And now it’s up to the rest of us. Do we, as a society, put her back into the good girl box or do we applaud her for allowing us to see how a true High Stakes Performer responds to pressure?

 

High Stakes Performance: What it is and (more importantly) what it isn’t

jetBy: Lorie Hood

“A High Stakes Performer is someone upon whose ability to consistently perform at their potential rests the win or loss of something of great importance.”  ~ Lorie Hood

Merriam Webster defines “stakes” as “something you could win or lose as in a contest” and “high” in the context of “high stakes” as “of great relative importance.”

Performance is defined as, “the execution of an action, the fulfillment of a claim, promise, or request and the ability to perform.”

Given the above, a simple definition of a “High Stakes Performer” is: Someone upon whose ability to perform rests the win or loss of something of great importance.

I first conceptualized the term “High Stakes Performer” (HSP) well over a decade ago as a researcher working with profoundly intelligent individuals. I had worked through the research on intelligence and creativity, motivation and eminence, nature and nurture, under achievement and perfectionism. I had, by about midway through my doctoral training, successfully raised two profoundly intelligent children and been identified as profoundly intelligent myself. I had figured out that high intelligence did not equal high performance. It did not equal success or happiness either. What I had not figured out (nor had anyone else) was what made some people able to perform at high levels while others were not? More specifically, why were some individuals with more than enough intelligence, opportunity, education, support, and other things that we as researchers believed were predictive of “success” winding up wildly unsuccessful, while many we were identifying as “high risk” were succeeding in terms of fulfillment, performance, happiness and, well, life!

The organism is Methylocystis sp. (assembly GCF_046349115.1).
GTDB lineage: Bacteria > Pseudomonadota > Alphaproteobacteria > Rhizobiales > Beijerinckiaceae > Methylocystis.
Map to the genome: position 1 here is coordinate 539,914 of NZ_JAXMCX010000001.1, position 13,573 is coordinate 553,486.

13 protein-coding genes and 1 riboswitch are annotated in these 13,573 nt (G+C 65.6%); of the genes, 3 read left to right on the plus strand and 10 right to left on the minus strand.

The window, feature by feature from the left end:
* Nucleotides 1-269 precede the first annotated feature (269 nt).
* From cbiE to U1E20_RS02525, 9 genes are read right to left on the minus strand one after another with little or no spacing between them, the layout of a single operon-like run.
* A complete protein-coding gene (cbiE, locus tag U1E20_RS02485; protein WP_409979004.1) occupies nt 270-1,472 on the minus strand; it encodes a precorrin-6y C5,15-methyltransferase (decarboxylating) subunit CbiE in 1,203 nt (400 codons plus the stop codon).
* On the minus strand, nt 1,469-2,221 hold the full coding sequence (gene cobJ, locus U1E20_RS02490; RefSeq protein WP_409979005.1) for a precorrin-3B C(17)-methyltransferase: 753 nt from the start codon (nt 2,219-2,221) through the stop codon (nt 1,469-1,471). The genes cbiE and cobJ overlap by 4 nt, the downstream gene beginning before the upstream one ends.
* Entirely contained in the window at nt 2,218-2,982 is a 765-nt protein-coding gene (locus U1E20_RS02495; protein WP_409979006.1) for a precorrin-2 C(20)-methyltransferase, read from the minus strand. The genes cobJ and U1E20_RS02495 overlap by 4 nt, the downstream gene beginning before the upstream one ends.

Part of the answer came when I defined “success” differently however, much of it came in realizing what HSP was not.

It took almost another decade of research on trauma, posttraumatic growth and resilience and well over 1,000 interviews and case studies to come to my current understanding of what High Stakes Performance is and, more importantly, what it is not.

  • High Stakes Performance is not simply being a top producer. While HSP’s are high producers, high producers are not necessarily HSP’s.
  • High Stakes Performance is not simply being a top performer. There must be a high stakes component to the equation. For example, an attorney working a death penalty case.
  • High Stakes Performance is not simply working in a performance position where you earn a high income. Yes, many HSP’s are top income earners however, income is not what drives them.
  • High Stakes Performance is not being a rainmaker and, in fact, many of them resist being “reduced” to being “only” a rainmaker.
  • High Stakes Performers are multipotentialities. They have likely struggled with multipotentiality as a child and even into adulthood however, they have learned how to use it to serve their choices. It does not debilitate them.
  • High Stakes Performance is not simply having a lot of power however, they are some of the most powerful people you will meet, they seek a different kind of power. HSP’s seek a power that comes from the personal satisfaction of putting their abilities to good use.
  • High Stakes Performers rarely drink, use drugs or engage in other numbing behaviors.
  • High Stakes Performers tend to be very intuitive and use a balance of intuition and pragmatism. They consult from a place of heart and mind.